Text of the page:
It’s go time. Time to write that perfect blog post/short story/novel that’s going to get you noticed. You’ve done all the research and you know all of the points that you want to address. This should be easy, but as you get stuck rewriting your first sentence for the 10th time, the panic starts to creep in. Your piece is going nowhere fast and you’re running out of time and ideas. What happened?
You’ve fallen into a common trap for writers. The pressure to create something perfect can prevent you from creating anything at all.
Perfectionism can bring about the death of any writing project. I’ve struggled with it my entire life. And even though I didn’t always have a word for it, I could feel it lurking in the background every time I would put off writing my school papers, or when I would rewrite a single paragraph over a dozen times before being able to move forward with an article. Or worse yet, when I would give up on a story completely because it wasn’t exactly “right”.
I’ve always envied writers who could whip out a rough draft without breaking a sweat. My rough drafts had to be final drafts. And this slowed me down. Nobody would ever call me prolific. But, since I’ve always met my deadlines (more or less) I never saw it as a problem that needed fixing, until recently.
Inspired by the thousands of brave writers who participate in NaNoWriMo–who choose to write quickly and imperfectly–I begin to wonder if I could improve my writing and my speed by writing more drafts. This would mean that I would have to give up my perfectionist ways. So I decided to find out more about perfectionism and how it effects the writing process.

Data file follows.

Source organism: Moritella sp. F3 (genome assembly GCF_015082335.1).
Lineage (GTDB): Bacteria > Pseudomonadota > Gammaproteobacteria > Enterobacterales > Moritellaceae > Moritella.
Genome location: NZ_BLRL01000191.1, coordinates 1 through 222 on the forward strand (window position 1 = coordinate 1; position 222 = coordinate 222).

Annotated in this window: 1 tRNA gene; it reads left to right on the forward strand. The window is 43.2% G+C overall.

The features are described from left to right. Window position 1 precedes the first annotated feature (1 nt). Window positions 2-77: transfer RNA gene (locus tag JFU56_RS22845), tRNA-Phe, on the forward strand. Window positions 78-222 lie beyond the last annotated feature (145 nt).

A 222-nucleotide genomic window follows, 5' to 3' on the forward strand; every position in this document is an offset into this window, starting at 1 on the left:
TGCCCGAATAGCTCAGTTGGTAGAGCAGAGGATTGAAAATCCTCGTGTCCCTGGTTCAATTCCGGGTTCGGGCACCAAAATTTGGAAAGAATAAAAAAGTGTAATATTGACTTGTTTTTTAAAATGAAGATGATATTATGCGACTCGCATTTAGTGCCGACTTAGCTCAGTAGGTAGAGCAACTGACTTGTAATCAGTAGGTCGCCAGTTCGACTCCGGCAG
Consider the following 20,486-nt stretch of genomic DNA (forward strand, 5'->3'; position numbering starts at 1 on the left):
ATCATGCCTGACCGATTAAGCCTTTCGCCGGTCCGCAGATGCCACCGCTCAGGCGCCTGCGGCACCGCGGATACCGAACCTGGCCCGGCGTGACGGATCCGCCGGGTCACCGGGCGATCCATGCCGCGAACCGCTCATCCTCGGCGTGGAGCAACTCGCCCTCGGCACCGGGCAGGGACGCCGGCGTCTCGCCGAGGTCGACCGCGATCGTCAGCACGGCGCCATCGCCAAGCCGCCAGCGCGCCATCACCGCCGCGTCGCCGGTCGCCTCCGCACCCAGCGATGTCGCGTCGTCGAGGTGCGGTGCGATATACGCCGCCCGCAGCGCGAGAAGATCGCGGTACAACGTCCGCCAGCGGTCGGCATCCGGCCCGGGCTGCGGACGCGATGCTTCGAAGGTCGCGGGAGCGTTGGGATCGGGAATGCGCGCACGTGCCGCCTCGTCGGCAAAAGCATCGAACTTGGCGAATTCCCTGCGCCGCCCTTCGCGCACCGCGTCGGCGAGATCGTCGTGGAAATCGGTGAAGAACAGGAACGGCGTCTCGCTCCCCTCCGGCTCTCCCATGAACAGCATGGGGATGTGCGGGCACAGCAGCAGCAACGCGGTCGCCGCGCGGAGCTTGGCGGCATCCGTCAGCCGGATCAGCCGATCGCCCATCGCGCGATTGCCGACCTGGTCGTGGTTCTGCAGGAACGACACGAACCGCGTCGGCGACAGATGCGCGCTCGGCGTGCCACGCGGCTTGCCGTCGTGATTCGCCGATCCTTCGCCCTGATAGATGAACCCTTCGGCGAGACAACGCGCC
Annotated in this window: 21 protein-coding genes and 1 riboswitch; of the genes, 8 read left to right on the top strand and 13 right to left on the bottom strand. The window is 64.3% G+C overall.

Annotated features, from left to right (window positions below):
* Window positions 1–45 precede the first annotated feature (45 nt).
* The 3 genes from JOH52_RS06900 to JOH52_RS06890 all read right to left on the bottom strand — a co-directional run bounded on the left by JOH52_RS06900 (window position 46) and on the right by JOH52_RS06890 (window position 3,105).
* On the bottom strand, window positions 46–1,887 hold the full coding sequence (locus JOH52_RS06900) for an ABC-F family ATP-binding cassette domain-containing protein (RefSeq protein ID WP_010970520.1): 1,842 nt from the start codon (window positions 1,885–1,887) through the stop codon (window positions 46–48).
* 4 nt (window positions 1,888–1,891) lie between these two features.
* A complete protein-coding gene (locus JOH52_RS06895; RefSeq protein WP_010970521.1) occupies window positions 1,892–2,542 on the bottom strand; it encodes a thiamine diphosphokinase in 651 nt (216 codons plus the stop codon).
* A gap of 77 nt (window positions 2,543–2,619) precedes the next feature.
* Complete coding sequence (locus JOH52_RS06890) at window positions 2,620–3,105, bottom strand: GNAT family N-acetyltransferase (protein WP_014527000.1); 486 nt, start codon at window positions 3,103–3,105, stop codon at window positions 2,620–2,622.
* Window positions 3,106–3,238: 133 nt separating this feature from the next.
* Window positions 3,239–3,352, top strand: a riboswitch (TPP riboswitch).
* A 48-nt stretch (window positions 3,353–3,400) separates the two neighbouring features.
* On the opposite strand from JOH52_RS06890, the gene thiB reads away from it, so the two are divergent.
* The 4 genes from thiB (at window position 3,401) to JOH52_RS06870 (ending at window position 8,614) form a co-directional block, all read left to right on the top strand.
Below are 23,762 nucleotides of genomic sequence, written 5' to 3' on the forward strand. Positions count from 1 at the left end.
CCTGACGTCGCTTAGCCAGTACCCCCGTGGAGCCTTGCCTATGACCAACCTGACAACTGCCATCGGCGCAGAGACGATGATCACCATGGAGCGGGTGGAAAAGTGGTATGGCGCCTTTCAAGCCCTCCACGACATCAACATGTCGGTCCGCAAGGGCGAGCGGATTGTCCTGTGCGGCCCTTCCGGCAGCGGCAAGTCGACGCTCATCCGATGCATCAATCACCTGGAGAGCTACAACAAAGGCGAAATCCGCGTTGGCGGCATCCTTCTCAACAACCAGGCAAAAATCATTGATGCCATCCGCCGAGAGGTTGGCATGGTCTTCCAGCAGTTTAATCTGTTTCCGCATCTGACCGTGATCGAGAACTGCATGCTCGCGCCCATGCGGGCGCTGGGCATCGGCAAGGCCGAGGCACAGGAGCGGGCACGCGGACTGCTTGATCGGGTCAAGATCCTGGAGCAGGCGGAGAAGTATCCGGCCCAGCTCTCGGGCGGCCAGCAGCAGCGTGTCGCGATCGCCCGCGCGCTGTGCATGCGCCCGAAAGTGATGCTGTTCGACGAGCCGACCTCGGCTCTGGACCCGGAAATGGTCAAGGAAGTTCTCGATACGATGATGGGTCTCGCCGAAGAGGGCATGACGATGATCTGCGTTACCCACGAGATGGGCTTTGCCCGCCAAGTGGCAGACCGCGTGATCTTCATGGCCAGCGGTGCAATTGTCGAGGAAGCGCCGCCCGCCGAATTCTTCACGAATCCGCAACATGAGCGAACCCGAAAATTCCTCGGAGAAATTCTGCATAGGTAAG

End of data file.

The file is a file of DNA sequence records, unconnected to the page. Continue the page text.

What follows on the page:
Basically perfectionism comes from fear. Fear of failure, fear of disapproval, fear of making a mistake. In writing this can translate to feeling that if your work isn’t perfect, then it’s not worth being read.
Scary thought, huh? Especially when you’re first starting out. Writing is an intimate task. You are putting a piece of yourself on the page and if someone rejects it, then it can feel like they’re rejecting you. It’s easy to see how this fear could stifle your creativity. How can you feel free to express yourself if you’re terrified of being judged?
Have no fear of perfection–you’ll never reach it.Salvador DaliUnfortunately, if you’re a writer, you will be judged, sometimes negatively. You can’t change that. But you can manage the fear that causes your perfectionist tendencies. Here a few suggestions that I’ve come across that have helped me.
- Practice- You can’t gain confidence in your writing if you never write. The more you tackle each project and learn how to express your ideas effectively the more confidence you will have in yourself and your abilities.
- Free write- I found a great article on Twitter the other day that deals with this exact subject. When you write quickly and continuously you are able to get your thoughts past your inner perfectionist and onto the page. You can always go back and revise but the important thing is to get your ideas on paper.
- Lighten up- This is hard to do, but you need to remember why you started writing in the first place. It should be fun, right? You should enjoy the challenge and not be terrified of it. If you feel stuck while working on an important piece, then maybe you should switch gears and work on something that’s less stressful. Jot down a funny story or a journal entry. This can help you relax and regain your confidence.
- Focus on the process-Keep your mind on the problem in front of you and take it one step at a time. Focusing on the whole project can make you feel overwhelmed and stressed out.
- Learn form your mistakes, don’t dwell on them– It’s okay to fail. I don’t think we hear this enough, so I’ll say it agin, it’s okay to fail. The world is not going to end. In fact, sometimes this is the best way to learn. So anytime you make a mistake try to focus on the knowledge you’ve gained in the process.
- Share your work-Show a friend, join a writing group, or enter a contest. When you put your work out there for the world to see, then you realize that it’s not as scary as you thought it would be. Even if you receive some negative feedback, chances are most of it will be constructive. You learn what works and what doesn’t, so that you can grow and become a better writer.
Even following these steps, I can’t say I’m entirely cured of my perfectionist ways, but it’s a start. Someday I might even be able to write a whole draft of an article without fixing those squiggly red lines that indicate a spelling error. But until then, I’m going to keep practicing.